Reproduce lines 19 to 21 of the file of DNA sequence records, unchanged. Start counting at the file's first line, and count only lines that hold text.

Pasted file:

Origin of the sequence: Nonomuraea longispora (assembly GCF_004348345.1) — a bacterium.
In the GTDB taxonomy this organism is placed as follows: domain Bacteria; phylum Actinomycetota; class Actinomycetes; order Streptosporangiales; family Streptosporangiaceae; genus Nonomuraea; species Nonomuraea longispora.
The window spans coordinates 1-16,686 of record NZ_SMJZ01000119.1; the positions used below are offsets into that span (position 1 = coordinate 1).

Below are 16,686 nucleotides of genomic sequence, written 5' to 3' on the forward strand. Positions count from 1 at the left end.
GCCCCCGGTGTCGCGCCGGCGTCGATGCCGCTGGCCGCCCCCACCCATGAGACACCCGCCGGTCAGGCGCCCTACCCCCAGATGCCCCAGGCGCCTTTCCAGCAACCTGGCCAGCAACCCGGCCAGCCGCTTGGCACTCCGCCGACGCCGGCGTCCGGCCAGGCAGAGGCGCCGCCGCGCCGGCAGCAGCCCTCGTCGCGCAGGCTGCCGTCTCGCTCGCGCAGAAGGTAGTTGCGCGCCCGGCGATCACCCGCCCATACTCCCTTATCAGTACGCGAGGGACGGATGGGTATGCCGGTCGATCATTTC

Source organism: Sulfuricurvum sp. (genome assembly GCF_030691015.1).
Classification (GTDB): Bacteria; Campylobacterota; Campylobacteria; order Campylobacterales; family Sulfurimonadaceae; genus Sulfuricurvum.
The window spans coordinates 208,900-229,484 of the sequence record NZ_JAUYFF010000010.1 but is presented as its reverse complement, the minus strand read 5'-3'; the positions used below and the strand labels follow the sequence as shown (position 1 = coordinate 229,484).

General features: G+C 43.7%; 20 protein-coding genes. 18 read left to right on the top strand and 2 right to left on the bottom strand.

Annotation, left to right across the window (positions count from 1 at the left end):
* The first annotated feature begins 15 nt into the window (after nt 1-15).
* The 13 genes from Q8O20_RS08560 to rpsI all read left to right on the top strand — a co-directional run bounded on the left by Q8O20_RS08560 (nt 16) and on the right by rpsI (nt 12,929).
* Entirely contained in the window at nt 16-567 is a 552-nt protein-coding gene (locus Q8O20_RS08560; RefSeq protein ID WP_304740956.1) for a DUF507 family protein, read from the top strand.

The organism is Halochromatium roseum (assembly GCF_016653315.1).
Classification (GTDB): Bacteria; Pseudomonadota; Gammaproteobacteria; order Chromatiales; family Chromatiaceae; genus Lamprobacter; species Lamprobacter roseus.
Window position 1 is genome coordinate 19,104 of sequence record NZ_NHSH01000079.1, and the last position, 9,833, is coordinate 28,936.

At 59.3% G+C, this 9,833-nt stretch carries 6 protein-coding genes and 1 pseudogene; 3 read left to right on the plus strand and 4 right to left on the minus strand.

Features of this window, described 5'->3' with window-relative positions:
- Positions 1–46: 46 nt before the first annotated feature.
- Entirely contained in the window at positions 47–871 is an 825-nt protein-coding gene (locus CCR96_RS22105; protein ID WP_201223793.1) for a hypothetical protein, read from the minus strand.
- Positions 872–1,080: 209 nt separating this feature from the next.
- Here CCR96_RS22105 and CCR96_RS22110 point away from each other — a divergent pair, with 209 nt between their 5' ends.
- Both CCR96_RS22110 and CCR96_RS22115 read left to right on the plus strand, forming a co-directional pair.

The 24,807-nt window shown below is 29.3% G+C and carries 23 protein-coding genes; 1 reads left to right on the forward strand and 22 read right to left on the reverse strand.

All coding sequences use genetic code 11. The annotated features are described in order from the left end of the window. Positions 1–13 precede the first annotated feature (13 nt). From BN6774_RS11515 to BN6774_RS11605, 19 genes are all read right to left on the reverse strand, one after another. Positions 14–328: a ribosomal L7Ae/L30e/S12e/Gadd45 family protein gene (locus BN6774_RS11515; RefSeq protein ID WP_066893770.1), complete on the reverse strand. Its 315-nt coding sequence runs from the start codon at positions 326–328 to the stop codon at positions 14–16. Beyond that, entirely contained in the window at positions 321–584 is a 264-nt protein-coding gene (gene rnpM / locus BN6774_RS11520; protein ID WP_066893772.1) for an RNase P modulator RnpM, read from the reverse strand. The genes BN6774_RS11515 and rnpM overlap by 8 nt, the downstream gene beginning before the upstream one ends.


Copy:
- Positions 1–46: 46 nt before the first annotated feature.
- Entirely contained in the window at positions 47–871 is an 825-nt protein-coding gene (locus CCR96_RS22105; protein ID WP_201223793.1) for a hypothetical protein, read from the minus strand.
- Positions 872–1,080: 209 nt separating this feature from the next.